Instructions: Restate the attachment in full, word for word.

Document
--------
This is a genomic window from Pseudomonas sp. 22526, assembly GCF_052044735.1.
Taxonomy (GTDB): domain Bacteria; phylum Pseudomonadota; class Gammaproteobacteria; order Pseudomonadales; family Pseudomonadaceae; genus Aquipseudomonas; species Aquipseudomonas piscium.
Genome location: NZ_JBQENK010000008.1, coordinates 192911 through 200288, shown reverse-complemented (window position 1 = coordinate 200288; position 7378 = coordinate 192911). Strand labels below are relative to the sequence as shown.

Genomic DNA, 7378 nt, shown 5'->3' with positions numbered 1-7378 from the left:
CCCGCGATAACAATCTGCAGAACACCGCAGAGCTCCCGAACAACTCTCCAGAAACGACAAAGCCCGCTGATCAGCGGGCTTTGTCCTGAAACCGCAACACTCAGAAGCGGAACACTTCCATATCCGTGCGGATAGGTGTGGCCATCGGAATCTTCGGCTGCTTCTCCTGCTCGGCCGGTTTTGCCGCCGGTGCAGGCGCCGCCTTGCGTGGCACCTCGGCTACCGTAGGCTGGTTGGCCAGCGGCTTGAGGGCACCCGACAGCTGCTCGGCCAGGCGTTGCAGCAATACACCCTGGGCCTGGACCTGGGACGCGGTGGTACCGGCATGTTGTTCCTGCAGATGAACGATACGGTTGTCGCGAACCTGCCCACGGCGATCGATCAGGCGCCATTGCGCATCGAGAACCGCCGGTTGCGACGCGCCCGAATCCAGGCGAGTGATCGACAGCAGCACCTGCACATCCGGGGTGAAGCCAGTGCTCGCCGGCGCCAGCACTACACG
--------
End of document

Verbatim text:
This is a genomic window from Pseudomonas sp. 22526, assembly GCF_052044735.1.
Taxonomy (GTDB): domain Bacteria; phylum Pseudomonadota; class Gammaproteobacteria; order Pseudomonadales; family Pseudomonadaceae; genus Aquipseudomonas; species Aquipseudomonas piscium.
Genome location: NZ_JBQENK010000008.1, coordinates 192911 through 200288, shown reverse-complemented (window position 1 = coordinate 200288; position 7378 = coordinate 192911). Strand labels below are relative to the sequence as shown.

Genomic DNA, 7378 nt, shown 5'->3' with positions numbered 1-7378 from the left:
CCCGCGATAACAATCTGCAGAACACCGCAGAGCTCCCGAACAACTCTCCAGAAACGACAAAGCCCGCTGATCAGCGGGCTTTGTCCTGAAACCGCAACACTCAGAAGCGGAACACTTCCATATCCGTGCGGATAGGTGTGGCCATCGGAATCTTCGGCTGCTTCTCCTGCTCGGCCGGTTTTGCCGCCGGTGCAGGCGCCGCCTTGCGTGGCACCTCGGCTACCGTAGGCTGGTTGGCCAGCGGCTTGAGGGCACCCGACAGCTGCTCGGCCAGGCGTTGCAGCAATACACCCTGGGCCTGGACCTGGGACGCGGTGGTACCGGCATGTTGTTCCTGCAGATGAACGATACGGTTGTCGCGAACCTGCCCACGGCGATCGATCAGGCGCCATTGCGCATCGAGAACCGCCGGTTGCGACGCGCCCGAATCCAGGCGAGTGATCGACAGCAGCACCTGCACATCCGGGGTGAAGCCAGTGCTCGCCGGCGCCAGCACTACACG